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Under U.S. Federal income tax law, a net operating loss (NOL) occurs when certain tax-deductible expenses exceed taxable revenues for a taxable year.[1] If a taxpayer is taxed during profitable periods without receiving any tax relief (e.g. a refund) during periods of NOLs, an unbalanced tax burden results.[2] Consequently, in some situations, Congress allows taxpayers to use the losses in one year to offset the profits of other years.


Calculating the NOL amountEdit

The NOL amount is the amount of the loss from the current year that can be carried back to prior tax years or carried forward to future years.


The NOL amount is the business loss incurred by a taxpayer. The following items are excluded when calculating the NOL amount:

  • any deduction for personal exemptions
  • net capital loss (capital losses in excess of capital gains); net capital gains are included
  • nonbusiness deductions in excess of nonbusiness income; net nonbusiness income is included

In addition, the NOL amount excludes other adjustments such as:

  • section 1202 exclusion of the gain from the sale or exchange of qualified small business stock
  • net operating loss deduction from other tax years
  • domestic production activities deduction [3]


For corporations, an NOL is the excess of the deductions allowed over gross income with the following adjustments.

  • no NOL deduction
  • no section 199 domestic production activities deduction
  • the dividends-received deductions for dividends received are computed without regard to section 246(b) limit
  • the dividends-paid deduction is computed without regard to the limitation under section 247(a)(1)(B). [4]

Loss carry back and carry forward mechanismsEdit

Generally the NOL must be carried back to the two tax years before the NOL year. For example, the tax loss from 2015 must be carried back to 2013 or 2014. Any remaining amount can be carried forward for up to 20 years. The taxpayer can elect to waive the carry back and therefore carry all of the loss to future years. Once the 20-year carry forward period expires, the taxpayer cannot deduct any part of the remaining NOL.

For tax years prior to 2018, the carry back period for certain NOLs is greater than 2 years:

3 year carry back period
  • losses from casualty or theft
  • farm or small business losses related to a federally declared disaster
  • qualified small business losses
5 year carry back period
  • farm losses
  • qualifying disaster losses (corporations only)
10 year carry back period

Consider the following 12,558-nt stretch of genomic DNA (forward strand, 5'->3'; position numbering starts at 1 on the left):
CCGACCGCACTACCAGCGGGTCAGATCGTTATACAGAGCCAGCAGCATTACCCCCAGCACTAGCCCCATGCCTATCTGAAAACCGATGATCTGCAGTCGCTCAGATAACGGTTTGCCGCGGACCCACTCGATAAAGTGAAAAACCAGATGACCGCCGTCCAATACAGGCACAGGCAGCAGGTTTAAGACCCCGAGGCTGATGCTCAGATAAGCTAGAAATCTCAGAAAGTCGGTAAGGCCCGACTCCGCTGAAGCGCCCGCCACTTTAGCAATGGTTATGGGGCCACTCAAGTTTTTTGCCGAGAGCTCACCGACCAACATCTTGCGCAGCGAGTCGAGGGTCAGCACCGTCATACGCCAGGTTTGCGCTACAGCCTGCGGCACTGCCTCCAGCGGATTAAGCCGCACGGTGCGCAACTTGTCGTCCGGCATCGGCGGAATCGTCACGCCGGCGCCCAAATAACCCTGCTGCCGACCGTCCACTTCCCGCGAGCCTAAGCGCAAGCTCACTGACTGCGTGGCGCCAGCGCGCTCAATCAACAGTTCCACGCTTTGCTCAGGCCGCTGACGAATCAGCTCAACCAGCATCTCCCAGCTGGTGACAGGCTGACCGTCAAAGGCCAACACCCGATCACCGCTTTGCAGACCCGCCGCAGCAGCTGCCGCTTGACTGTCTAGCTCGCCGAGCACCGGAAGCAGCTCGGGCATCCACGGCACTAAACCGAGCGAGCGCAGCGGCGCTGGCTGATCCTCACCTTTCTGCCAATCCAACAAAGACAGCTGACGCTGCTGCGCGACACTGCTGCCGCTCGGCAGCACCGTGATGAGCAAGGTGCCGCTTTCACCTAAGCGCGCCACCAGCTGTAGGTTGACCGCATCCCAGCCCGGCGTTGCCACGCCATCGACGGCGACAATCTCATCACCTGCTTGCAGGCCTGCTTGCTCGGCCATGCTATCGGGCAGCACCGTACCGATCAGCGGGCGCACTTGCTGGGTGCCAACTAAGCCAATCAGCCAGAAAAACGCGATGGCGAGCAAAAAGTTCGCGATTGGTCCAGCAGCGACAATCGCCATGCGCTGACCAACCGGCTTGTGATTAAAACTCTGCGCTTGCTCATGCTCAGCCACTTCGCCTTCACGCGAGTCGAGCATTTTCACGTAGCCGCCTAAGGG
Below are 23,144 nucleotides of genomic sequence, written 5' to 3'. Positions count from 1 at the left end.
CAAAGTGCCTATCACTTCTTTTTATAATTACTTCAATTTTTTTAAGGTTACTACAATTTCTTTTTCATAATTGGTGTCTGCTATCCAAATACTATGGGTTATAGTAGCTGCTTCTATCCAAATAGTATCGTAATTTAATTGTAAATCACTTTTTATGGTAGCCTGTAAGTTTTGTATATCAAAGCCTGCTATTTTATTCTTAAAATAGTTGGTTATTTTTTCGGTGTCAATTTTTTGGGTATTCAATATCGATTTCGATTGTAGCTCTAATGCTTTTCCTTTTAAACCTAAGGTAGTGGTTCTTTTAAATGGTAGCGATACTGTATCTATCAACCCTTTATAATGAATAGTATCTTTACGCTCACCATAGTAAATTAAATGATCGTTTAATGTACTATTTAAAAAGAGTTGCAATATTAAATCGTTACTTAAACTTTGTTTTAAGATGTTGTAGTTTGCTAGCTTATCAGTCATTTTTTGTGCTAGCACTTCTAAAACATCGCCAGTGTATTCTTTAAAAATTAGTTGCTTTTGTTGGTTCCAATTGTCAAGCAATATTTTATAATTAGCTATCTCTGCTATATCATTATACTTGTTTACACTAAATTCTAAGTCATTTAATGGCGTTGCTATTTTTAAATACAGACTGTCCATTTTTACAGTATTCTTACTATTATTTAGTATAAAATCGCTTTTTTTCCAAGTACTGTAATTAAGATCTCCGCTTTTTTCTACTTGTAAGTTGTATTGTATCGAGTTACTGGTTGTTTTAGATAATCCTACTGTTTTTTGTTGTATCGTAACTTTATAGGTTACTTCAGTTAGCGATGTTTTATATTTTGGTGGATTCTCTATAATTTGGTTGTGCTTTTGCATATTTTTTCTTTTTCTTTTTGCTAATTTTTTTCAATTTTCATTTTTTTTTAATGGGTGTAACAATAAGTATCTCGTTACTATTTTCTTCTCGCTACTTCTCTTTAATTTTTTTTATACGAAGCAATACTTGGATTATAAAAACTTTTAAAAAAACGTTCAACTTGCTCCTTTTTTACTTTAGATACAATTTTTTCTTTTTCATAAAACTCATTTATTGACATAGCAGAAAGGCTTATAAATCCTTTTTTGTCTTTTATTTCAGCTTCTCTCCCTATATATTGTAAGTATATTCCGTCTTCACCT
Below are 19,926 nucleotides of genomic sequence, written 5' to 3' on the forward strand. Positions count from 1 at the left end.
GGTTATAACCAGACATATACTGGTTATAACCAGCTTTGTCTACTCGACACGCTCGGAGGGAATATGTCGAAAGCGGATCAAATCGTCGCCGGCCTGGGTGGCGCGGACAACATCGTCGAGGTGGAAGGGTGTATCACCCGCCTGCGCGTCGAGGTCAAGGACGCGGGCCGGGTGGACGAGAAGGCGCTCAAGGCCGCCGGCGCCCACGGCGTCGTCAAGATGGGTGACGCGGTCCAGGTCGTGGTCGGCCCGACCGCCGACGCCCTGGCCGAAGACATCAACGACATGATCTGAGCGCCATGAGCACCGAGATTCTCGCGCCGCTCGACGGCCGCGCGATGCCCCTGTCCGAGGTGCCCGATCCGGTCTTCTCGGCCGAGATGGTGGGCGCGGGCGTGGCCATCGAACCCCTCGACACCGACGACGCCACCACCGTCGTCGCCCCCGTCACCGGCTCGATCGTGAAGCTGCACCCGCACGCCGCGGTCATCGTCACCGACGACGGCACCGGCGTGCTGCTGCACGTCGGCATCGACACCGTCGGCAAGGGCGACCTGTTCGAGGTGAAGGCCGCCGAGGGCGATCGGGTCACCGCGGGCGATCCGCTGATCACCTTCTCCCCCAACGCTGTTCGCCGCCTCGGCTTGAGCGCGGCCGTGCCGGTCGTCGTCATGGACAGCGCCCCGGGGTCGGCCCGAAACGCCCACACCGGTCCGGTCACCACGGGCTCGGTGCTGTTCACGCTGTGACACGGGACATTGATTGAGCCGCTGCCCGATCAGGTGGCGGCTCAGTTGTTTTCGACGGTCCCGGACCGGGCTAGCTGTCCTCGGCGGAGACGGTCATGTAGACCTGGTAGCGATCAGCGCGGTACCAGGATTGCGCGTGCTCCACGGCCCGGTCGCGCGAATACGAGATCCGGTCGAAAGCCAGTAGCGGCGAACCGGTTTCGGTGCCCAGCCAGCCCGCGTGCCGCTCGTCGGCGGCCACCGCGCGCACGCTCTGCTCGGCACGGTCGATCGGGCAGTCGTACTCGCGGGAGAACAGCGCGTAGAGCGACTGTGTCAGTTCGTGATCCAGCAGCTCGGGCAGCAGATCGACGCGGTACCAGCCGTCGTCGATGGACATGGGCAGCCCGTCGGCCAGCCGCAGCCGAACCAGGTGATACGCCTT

• losses related to product liability claims
  • decommissioning of a nuclear power plant - (corporations only)
  • losses related to reclamation of land and dismantling of drilling platforms
  • losses related to environmental contamination and workers compensation act payments [5]
  • Qualified Gulf Opportunity Zone (GO Zone) losses - (corporations only)

If the corporation has a corporate equity reduction transaction, a different carry forward period may apply.

Section 1211 of the American Recovery and Reinvestment Act of 2009 increased the carry back period for small businesses. For net operating losses incurred in 2008, the carry back period was increased to 5 years. [6] [7]

The 2017 Tax Cuts and Jobs Act ended the carry back of most NOLs,[8] and generally eliminated the 20 year carryforward period, so that NOLs can be carried forward indefinitely.[9]

Financial statement reportingEdit

Under US GAAP, the amount of net operating losses available for future years is reported in the notes to the financial statements. For example, Kinross Gold reported $US 893 million of NOL carry forwards were available as at December 31, 2014 related to its subsidiaries in Barbados.[10]

See alsoEdit


  1. ^ Kieso, Weygandt J. and Terry D. Warfield. Fundamentals of Intermediate Accounting, John Wiley & Sons, 2006. p.699 ISBN 0-471-75272-X
  2. ^ Donaldson, Samual A. Federal Income Taxation of Individuals: Cases, Problems and Materials, ThomsonWest, 2 ed. 2007. p.301 ISBN 978-0-314-17597-7
  3. ^ "Publication 536, Net Operating Losses (NOLs) for Individuals, Estates, and Trusts". Internal Revenue Service. Retrieved 13 October 2016.
  4. ^ "Instructions for Form 1139" (PDF). Internal Revenue Service. p. 2. Retrieved 13 October 2016.
  5. ^ "Publication 536". Internal Revenue Service. Retrieved 13 October 2016.
  6. ^ See generally 26 U.S.C. § 172.
  7. ^ "Business Provisions of the American Recovery and Reinvestment Act of 2009 (ARRA)". Internal Revenue Service. May 2009. Retrieved 13 October 2016.
  8. ^ See 26 U.S.C. § 172(b)(1)(A)(i).
  9. ^ See 26 U.S.C. § 172(b)(1)(A)(ii).
  10. ^ "2014 Kinross Gold Annual Report" (PDF). Kinross Gold. pp. FS 52. Retrieved 13 October 2016.